Camp? Well, let's put it this way. Kneehigh's stage adaptation of Jacques Demy's Gallic, unashamedly romantic and singularly through-sung 1964 movie musical was only half way through its cod introduction when I was assailed by a sudden Proustian memory. It was of an edition of Just a Minute in which Kenneth Williams was given, as his subject, the phrase "Honi soit qui mal y pense". "Translated into yer actual English," the great man averred, "that means 'Honest sweat killed many a ponce'."
Emma Rice's Kneehigh theatre company are bringing their radically innovative work to the West End, says Claire Allfree
Practice of 'premium pricing' for popular shows hides the true cost of booking the best seats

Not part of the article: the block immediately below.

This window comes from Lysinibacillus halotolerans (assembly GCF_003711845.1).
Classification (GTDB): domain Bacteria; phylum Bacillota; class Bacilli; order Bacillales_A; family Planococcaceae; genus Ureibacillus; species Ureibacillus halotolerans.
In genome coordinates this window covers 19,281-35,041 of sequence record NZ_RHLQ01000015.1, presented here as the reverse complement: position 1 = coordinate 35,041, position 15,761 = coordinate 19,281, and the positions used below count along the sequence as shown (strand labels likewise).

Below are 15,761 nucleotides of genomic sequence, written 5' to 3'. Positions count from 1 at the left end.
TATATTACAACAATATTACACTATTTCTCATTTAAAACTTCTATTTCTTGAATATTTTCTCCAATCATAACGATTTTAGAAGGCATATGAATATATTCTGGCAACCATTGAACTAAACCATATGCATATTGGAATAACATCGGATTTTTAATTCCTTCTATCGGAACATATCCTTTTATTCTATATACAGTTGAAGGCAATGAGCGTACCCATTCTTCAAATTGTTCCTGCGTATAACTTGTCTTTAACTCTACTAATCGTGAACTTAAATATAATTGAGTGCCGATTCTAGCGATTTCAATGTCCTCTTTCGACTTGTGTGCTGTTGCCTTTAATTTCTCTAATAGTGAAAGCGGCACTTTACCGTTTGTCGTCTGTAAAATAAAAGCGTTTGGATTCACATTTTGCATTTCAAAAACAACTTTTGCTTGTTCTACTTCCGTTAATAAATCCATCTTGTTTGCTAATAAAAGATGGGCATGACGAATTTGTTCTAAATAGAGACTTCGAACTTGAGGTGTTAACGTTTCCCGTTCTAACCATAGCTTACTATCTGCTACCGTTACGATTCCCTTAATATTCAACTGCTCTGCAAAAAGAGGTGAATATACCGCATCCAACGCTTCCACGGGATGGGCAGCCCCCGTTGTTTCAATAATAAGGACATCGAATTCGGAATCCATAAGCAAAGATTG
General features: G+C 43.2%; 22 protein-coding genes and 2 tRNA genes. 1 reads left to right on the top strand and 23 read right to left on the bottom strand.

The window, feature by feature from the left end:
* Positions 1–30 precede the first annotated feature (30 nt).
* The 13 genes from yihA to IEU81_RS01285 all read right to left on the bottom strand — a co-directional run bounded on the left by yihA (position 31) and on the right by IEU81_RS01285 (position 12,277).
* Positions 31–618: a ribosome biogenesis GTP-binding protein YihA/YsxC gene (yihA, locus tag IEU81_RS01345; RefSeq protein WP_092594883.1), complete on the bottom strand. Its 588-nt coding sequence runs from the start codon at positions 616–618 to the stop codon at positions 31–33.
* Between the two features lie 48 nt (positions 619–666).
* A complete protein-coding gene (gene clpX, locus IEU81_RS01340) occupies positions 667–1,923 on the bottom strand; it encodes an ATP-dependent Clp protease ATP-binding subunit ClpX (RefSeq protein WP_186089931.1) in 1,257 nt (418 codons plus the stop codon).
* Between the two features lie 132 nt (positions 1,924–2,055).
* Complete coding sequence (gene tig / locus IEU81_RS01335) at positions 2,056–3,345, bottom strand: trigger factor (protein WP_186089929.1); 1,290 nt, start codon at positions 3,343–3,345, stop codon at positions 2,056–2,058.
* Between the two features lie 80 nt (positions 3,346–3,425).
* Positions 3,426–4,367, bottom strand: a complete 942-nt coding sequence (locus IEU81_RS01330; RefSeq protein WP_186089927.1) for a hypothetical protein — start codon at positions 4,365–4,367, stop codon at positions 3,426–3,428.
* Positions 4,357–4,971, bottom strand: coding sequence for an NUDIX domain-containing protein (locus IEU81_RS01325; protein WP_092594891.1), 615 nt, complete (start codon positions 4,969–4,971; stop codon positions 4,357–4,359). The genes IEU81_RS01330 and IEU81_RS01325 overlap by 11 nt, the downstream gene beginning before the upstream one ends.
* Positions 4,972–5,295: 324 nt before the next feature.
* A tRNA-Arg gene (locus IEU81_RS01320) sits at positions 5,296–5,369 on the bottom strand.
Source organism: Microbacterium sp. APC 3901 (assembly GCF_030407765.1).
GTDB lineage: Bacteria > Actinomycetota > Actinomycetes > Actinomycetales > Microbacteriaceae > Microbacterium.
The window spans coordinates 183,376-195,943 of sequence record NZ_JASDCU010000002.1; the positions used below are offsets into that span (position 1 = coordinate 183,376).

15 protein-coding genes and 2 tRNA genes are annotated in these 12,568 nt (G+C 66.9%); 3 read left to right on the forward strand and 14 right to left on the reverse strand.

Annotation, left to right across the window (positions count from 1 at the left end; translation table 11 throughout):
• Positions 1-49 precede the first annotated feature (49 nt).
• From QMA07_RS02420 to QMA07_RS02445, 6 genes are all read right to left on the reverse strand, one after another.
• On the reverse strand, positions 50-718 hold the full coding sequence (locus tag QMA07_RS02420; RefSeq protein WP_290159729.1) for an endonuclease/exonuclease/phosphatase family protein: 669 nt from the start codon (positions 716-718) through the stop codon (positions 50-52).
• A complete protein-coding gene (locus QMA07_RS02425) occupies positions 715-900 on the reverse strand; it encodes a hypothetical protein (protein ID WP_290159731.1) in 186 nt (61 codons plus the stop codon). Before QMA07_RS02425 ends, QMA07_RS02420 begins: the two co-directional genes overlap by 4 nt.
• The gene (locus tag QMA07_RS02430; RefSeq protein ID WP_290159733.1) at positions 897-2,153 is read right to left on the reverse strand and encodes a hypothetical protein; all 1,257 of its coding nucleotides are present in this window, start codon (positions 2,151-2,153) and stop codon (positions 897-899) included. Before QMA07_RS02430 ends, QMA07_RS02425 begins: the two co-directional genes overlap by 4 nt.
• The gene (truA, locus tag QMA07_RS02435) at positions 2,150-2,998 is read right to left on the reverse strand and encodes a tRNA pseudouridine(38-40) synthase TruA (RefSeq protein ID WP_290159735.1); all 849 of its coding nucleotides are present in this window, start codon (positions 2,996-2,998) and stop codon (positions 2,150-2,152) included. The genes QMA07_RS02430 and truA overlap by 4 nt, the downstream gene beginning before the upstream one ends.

Critics always say that the most important element in a musical is the libretto, or book. Audiences don't care about this so much if the music is good, hence the popularity of Verdi, Puccini, and Lloyd Webber.
Candice Marie, Pam, Mrs Bennet and the immortal Beverly – all great roles that only Alison Steadman could have created. But her latest on stage is the toughest yet
Bill Bailey's talent embraces everything from bloke-in-a-bar gags to Chaucer and Pinter. Where will his quicksilver wit alight next?
Peter Mulloy's feisty period stagings of the Savoy Operas have proved beyond reasonable doubt that you don't need elaborate and gimmicky stage values to raise the necessary chuckles with these well-worn pieces. An experienced crew of singing actors and a strong sense of English eccentricity will do nicely.